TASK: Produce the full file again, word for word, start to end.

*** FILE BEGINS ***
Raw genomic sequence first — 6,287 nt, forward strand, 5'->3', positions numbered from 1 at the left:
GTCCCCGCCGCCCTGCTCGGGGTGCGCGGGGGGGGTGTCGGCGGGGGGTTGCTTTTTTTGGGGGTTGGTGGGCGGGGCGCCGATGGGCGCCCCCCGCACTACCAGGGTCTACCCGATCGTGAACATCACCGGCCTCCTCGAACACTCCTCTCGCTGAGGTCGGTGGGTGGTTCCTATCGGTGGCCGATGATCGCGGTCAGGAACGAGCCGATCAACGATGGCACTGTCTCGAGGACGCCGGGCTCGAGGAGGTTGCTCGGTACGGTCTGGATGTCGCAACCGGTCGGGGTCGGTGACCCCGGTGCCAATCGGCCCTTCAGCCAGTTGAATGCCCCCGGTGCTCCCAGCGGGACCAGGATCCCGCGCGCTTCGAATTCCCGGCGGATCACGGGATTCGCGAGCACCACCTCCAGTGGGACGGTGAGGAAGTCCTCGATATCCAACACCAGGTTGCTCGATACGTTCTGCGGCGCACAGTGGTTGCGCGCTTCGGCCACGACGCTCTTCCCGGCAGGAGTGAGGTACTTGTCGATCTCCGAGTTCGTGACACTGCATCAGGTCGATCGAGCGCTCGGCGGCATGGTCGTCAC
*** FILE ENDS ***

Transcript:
Raw genomic sequence first — 6,287 nt, forward strand, 5'->3', positions numbered from 1 at the left:
GTCCCCGCCGCCCTGCTCGGGGTGCGCGGGGGGGGTGTCGGCGGGGGGTTGCTTTTTTTGGGGGTTGGTGGGCGGGGCGCCGATGGGCGCCCCCCGCACTACCAGGGTCTACCCGATCGTGAACATCACCGGCCTCCTCGAACACTCCTCTCGCTGAGGTCGGTGGGTGGTTCCTATCGGTGGCCGATGATCGCGGTCAGGAACGAGCCGATCAACGATGGCACTGTCTCGAGGACGCCGGGCTCGAGGAGGTTGCTCGGTACGGTCTGGATGTCGCAACCGGTCGGGGTCGGTGACCCCGGTGCCAATCGGCCCTTCAGCCAGTTGAATGCCCCCGGTGCTCCCAGCGGGACCAGGATCCCGCGCGCTTCGAATTCCCGGCGGATCACGGGATTCGCGAGCACCACCTCCAGTGGGACGGTGAGGAAGTCCTCGATATCCAACACCAGGTTGCTCGATACGTTCTGCGGCGCACAGTGGTTGCGCGCTTCGGCCACGACGCTCTTCCCGGCAGGAGTGAGGTACTTGTCGATCTCCGAGTTCGTGACACTGCATCAGGTCGATCGAGCGCTCGGCGGCATGGTCGTCAC